It was one of the most amazing experiences of my life. When the movie finally ended, we tried to convince my Mom to let us go back in and see it again. It was like an incredible roller coaster ride. The genie had been let out of the bottle, and would never go back in again. For the next year, every birthday party my classmates had was "pizza and Star Wars."

I can never be 11 years old again. But thanks to Star Wars, I will never forget what it was like.

1 comment:

PsychoToddler said...

you got dynamite too? The origin of the comic superheroes part was THE BEST. oh oh... nerd alert.
dilbert | Homepage | 05.19.05 - 9:54 am | #

--------------------------------------------------------------------------------

And the Bummers. And the free crap that came with each issue (stickers, cutouts). I never got old enough to switch to Bananas, though.
psychotoddler | Homepage | 05.19.05 - 10:01 am | #

--------------------------------------------------------------------------------

I just found out that I am the #1 google hit for "General Motti." I really hope he doesn't google himself. It would be real embarassing, and he might make me pay him the $20 I owe him.

So much for improving site traffic with Paris Hilton and free nude celebs.
psychotoddler | Homepage | 05.19.05 - 12:29 pm | #

--------------------------------------------------------------------------------

I swore I was reading a story I wrote myself until you said "11." You're wrong, I was 7!

And this Saturday night, I get to watch the journey end as we come full circle. Just like "The Wall."
Anonymous ben Kalonymous | 05.19.05 - 3:03 pm | #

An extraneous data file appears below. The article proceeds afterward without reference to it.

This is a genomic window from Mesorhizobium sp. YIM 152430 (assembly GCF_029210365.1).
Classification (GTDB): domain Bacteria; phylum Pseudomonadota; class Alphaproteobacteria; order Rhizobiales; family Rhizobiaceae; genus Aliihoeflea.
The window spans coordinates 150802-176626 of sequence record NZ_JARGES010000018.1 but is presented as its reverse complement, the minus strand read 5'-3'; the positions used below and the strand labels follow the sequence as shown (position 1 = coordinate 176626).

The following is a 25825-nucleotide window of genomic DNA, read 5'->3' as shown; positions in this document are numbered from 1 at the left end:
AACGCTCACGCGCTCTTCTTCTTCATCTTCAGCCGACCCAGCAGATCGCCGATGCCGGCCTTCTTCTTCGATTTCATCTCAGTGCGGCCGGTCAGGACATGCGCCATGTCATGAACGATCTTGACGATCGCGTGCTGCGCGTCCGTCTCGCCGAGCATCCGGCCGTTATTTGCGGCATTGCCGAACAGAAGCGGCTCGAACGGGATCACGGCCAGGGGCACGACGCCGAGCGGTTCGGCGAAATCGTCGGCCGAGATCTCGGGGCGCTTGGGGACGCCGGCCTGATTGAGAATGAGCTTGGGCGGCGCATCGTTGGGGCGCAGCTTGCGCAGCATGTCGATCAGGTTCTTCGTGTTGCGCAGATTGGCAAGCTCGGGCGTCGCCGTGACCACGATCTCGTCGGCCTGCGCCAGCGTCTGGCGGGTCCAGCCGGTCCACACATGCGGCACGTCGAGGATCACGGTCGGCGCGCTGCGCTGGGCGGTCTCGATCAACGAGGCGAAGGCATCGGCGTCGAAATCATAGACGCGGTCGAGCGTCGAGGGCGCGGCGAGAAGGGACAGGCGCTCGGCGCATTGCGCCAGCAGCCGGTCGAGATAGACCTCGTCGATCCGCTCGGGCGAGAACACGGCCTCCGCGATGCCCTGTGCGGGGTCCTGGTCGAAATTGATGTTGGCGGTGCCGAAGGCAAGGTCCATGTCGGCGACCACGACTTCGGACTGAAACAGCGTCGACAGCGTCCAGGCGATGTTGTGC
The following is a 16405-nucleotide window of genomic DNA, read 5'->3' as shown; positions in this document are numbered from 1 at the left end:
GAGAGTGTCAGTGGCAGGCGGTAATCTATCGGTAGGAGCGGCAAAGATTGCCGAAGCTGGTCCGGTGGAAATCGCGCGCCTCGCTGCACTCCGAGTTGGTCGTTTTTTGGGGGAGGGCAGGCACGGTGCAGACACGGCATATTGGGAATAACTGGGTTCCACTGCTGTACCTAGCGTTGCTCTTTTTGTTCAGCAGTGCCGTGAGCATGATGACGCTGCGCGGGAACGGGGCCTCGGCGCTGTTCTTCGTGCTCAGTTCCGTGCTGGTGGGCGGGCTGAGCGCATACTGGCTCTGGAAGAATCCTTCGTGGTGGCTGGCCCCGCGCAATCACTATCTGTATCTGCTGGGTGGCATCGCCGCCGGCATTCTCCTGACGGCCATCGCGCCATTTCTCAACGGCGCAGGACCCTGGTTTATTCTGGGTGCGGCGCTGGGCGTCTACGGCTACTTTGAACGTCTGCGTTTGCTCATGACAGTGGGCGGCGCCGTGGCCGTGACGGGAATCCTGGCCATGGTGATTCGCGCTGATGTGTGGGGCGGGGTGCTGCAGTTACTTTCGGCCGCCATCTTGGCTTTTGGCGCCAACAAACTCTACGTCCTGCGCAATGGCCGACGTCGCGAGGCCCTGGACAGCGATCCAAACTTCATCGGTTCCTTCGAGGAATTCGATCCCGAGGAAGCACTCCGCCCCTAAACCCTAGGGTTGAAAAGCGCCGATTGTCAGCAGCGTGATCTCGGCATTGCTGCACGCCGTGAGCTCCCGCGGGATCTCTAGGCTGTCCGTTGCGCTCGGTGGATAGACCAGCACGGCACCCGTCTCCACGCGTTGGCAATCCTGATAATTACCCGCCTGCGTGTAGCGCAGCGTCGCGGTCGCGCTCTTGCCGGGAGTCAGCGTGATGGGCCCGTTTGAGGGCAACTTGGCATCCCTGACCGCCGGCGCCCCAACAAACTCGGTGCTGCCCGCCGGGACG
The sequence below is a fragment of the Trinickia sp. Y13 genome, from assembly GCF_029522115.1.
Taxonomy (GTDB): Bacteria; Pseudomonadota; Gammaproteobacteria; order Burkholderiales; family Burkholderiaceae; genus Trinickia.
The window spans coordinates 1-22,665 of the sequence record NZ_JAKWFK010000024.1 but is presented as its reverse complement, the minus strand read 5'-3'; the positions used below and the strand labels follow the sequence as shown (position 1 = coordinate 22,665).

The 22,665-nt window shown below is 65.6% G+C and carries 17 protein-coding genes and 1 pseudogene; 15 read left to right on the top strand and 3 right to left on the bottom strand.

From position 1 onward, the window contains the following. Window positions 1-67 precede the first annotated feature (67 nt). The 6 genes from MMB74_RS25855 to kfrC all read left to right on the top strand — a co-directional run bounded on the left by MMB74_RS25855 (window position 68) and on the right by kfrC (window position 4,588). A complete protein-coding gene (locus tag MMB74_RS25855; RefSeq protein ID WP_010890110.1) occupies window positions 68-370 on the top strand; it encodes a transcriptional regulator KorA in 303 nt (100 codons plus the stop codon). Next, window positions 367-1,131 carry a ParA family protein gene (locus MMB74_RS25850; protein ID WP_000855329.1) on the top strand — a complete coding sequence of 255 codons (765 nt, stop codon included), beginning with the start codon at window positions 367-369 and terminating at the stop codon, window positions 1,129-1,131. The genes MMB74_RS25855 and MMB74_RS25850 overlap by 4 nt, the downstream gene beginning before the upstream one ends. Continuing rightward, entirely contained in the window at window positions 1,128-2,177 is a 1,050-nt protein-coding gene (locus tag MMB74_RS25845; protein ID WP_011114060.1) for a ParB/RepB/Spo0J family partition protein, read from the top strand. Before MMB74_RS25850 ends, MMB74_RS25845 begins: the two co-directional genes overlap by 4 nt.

--------------------------------------------------------------------------------

It's amazing how that one movie seems to have arrested the development of all male children during the late 70's.
psychotoddler | Homepage | 05.19.05 - 3:05 pm | #

--------------------------------------------------------------------------------

You just perfectly encapsulated how I felt seeing Star Wars for the first time(also at 11 years old). But imagine, I never saw the hype. I did not know what I was in for. To me, it seemed real. It still does; even when watching it on video on my T.V. screen with all my kids screaming. I just go back in time. I'm sitting next to my Dad (I really don't think my mom went the first time, she doesn't like Sci-fi), seeing the most amazing, life-altering movie I had ever seen. I loved all three movies. I don't have very discriminating tastes. Thanks for reminding me of the beauty of a child's mind.
ball-and-chain | Homepage | 05.19.05 - 3:05 pm | #

--------------------------------------------------------------------------------

I guess females have arrested development too.

My kids first saw the movies on VHS. It was cool, but not quite the awe inspiring experience of first-row megascreens.

When they were re-released in 97, I took the kids to see them, and I think it was their first time in a movie theater. They were blown away.
psychotoddler | Homepage | 05.19.05 - 3:18 pm | #

--------------------------------------------------------------------------------

I still remember being awed by the gleam of the spaceships from the first time I saw it.
Anonymous ben Kalonymous | 05.20.05 - 9:54 am | #

--------------------------------------------------------------------------------

Everything looked real in Star Wars. I think it was the first time I saw a spaceship on screen and didn't think, "that's a cool model". Probably had something to do with all the movement.
psychotoddler | Homepage | 05.20.05 - 10:00 am | #